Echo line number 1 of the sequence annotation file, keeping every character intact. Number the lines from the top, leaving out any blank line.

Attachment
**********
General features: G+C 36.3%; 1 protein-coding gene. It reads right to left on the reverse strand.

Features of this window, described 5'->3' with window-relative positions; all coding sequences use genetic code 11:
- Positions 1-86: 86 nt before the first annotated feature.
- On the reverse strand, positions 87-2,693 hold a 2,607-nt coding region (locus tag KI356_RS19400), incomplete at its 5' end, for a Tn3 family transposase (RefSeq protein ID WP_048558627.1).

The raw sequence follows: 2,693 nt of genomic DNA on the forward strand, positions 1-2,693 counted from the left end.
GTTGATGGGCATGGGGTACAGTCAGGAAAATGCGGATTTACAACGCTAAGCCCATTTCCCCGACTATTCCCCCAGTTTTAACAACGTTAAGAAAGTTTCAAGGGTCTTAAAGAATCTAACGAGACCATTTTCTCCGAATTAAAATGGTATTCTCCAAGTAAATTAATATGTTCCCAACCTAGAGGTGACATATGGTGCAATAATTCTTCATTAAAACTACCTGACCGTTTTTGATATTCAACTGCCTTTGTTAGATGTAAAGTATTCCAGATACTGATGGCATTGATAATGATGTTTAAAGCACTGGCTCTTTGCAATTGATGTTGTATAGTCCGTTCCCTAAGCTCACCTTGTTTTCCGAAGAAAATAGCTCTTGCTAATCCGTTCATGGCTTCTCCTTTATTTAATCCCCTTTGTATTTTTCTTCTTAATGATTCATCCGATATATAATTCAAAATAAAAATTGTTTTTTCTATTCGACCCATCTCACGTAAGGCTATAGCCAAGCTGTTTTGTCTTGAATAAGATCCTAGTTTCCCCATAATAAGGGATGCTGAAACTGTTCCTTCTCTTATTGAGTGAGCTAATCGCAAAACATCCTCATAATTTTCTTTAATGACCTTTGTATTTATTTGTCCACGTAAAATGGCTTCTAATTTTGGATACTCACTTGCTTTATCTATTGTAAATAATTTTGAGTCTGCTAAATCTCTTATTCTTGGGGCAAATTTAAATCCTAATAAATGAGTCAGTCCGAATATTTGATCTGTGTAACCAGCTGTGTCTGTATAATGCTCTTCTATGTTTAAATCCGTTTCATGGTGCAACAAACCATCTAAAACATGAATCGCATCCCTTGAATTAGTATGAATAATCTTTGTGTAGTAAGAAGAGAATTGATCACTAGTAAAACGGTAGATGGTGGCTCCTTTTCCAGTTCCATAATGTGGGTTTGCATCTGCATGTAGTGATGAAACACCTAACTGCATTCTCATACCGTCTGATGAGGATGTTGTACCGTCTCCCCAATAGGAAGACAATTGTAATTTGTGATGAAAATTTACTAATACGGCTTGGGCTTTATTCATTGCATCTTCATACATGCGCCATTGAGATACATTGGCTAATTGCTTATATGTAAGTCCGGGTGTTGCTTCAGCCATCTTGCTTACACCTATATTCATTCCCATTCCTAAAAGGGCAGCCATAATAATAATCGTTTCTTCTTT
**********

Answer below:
General features: G+C 36.3%; 1 protein-coding gene. It reads right to left on the reverse strand.